Tag Archives: sea

Love VII: 12

Left (Win).
與謝の海の沖つ潮風浦に吹けまつなりけりと人に聞かせん

yosa no umi no
oki tsu shio kaze
ura ni fuke
matsunarikeri to
hito ni kikasen
By the sea at Yosa,
Tidewinds on the offing,
Blow across the bay!
That I am waiting without end,
Tell him!

A Servant Girl
983

Right.
浪かくるさしでの磯の岩根松ねにあらはれてかはくまもなし

nami kakuru
sashide no iso no
iwane matsu
ne ni arawarete
kawaku ma mo nashi
Waves beat
Upon the shore at Sashide, where
The pine trees on the crags
Roots are bared and
Never dry for but a moment.

The Supernumerary Master of the Empress’ Household Office
984

The Right state: the Left’s poem lacks any faults. The Left state: the Right’s poem is pedestrian.

In judgement: the configuration of the Left’s ‘Blow across the bay!’ (ura ni fuke) and its links with the preceding and subsequent lines, sounds charming. The Right’s poem is stylistically elegant, but the poem more closely resembles a poem on the topic of ‘Love and Pine Trees’. Thus, the Left wins.

Love VII: 10

Left (Tie).
雲井まで續きて見ゆわたつ海の行衛知られぬ物思かな

kumoi made
tsuzukite miyu
wata tsu umi no
yukue shirarenu
mono’omoi kana
Beyond the clouds
My gaze goes on and on;
The endless sea:
What lies beyond is unknown
As my gloomy thoughts…

Lord Suetsune.
979

Right.
伊勢の海の潮瀬にさはぐさざれ石の砕けて物を思ふ比かな

ise no umi no
shiose ni sawagu
sazare’ishi no
kudakete mono o
omou koro kana
The sea at Ise:
Raging rapids with the tides,
Where pebbles
Shatter, gloom
Filling my thoughts these days…

Ietaka.
980

The Right state: the Left’s poem is clichéd. The Left state: the Right’s poem is that of Shigeyuki.

In judgement: the Left’s poem is clichéd, but in addition to this uses ‘goes on and on’ (tsuzukite), which is not something one should say. The Right’s poem is, indeed, overly close to Shigeyuki’s, so both Left and Right poem are deficient and lacking in any element allowing a win.

Love VII: 7

Left.
鯨取るさかしき海の底までも君だに住まば浪路しのがん

kujira toru
sakashiki umi no
soko made mo
kimi dani sumaba
namij shinoga
The whale-hunting
Savage sea’s
Depths: even there,
Should it be your dwelling,
Would I endure the waves…

Kenshō.
973

Right (Win).
石見潟千尋の底もたとふれば淺き瀬になる身の恨かな

iwamigata
chihiro no soko mo
tatoureba
asaki se ni naru
mi o urami kana
Iwamigata:
Your thousand fathom depths
I take as
A shallow shoal
For my despite.

Jakuren.
974

The Right state:  the Left’s poem leaves a fearsome impression, does it not? The Left state: we find no fault with the Right’s poem.

In judgement: The Left’s ‘whale hunting’ (kujira toran) I remember occurring in the Man’yōshū, but among many of that collection’s oddly-styled poems. However, it does sound extremely fearsome. When Emperor Qin Shihuang sought Mount Penglai, although he said to ‘shoot’ (iyo) great fish, I have not heard that he went so far as to ‘hunt’ (tore) them. Generally speaking, poems should evoke delicacy and charm, and what purpose is served, for the way of poetry, or for the individual, by frightening people deliberately? The Right’s Iwamigata and ‘For my despite’ (mi no urami kana) recalls an official complaining over being passed over for promotion. However, I cannot accept the Left’s poem. Thus, the Right wins.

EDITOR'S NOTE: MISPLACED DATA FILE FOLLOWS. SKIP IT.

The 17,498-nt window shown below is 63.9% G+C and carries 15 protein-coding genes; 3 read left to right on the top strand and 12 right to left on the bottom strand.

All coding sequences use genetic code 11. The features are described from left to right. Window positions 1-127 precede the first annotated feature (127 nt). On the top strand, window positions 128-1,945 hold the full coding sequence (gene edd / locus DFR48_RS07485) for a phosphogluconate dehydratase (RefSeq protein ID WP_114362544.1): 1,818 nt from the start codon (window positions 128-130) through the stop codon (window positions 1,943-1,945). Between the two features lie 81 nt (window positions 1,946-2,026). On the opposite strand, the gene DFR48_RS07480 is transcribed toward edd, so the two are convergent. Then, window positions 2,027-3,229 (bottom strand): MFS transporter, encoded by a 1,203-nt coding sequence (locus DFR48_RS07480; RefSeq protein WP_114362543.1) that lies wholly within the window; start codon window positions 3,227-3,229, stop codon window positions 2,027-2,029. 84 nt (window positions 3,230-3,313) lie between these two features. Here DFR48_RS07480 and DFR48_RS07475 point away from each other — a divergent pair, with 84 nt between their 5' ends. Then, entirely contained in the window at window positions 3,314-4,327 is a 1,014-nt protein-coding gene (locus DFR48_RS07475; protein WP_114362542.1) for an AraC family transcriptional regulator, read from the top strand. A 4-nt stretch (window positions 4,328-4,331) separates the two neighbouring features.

SKS V: 164

Composed for the Poetry Competition held at the Residence of the Former Uji Grand Minister in Chōgen 8 [1035].

君が世は白雲かかる筑波嶺の峰のつづきの海となるまで

kimi ga yo Fa
sirakumo kakaru
tukubane no
mine no tuduki no
umi to naru made
My Lord’s reign:
White clouds cling
To the peak of Tsukuba;
Until those very heights
Shall sink into the sea!

Nōin

SKKS I: 35

Composed on evening haze.

なごの海の霞のまよりながむれば入る日をあらふ沖つ白波

nago no umi no
kasumi no ma yori
nagamureba
iru hi o arau
oki tsu shiranami
At the sea at Nago
Between the hazy gaps
I gaze:
Bathed by the setting sun
Are the whitecaps in the offing.

The Gotokudaiji Minister of the Left
後徳大寺左大臣
[Fujiwara no Sanesada 藤原実定]

Love I: 19

Left.

なかなかにみるめばかりは難くとも遂にあふみの海と頼めよ

nakanaka ni
mirume bakari wa
katakutomo
tsui ni aumi no
umi to tanomeyo
‘Tis not enough to
Merely catch a glimpse of you;
‘Tis hard, but
Finally for a meeting
By the sea must be my hope.

Lord Ari’ie.

637

Right (Win).

漁り火のほの見てしより衣手に磯邊の浪の寄せぬ日ぞなき

isaribi no
honomiteshi yori
koromode ni
isobe no nami no
yosenu hi zo naki
Since by fisher fires
Dim light I glimpsed you,
Upon my sleeves
Waves upon a rocky shore
Have broken, every day.

Lord Tsune’ie.

638

Both teams say the other team’s poem sounds ‘extremely cliched’ [furikusaritari].

Shunzei’s judgement: ‘The gentlemen of both sides have stated that the opposing poem sounds clichéd. This is, indeed, a most perceptive judgement! Poems which use non-standard poetic diction [utakotoba ni mo aranu utadomo] often sound clichéd, do they not? However, given that the Left concludes ‘for a meeting by the sea must be my hope’ (aumi no umi to tanomeyo), it was unnecessary to mention mirume being difficult to obtain. Simply saying that it would be ‘absent’ [nashi] is what would be clichéd, surely? In any case, isaribi seems slightly superior.

Miscellaneous 96

Left (Tie).

海渡る浦こぐ舟のいたづらに磯路を過てぬれし浪かな

umi wataru
ura kogu fune no
itazura ni
isoji o sugite
nureshi nami kana
Crossing the seas,
Within the bay, rowing boats
Futilely
Past the rocky shore of fifty years,
Wetted with waves of tears.

191

Right (Tie).

あれまくや伏見の里の出がてにうきをしらでぞ今日にあひぬる

aremaku ya
fushimi no sato
no
idegate ni
uki o shirade zo
kyō ni ainuru
All overgrown,
My estate at Fushimi I
Am unable to depart;
In ignorance of the sadness of the world
Have I come upon this day.

192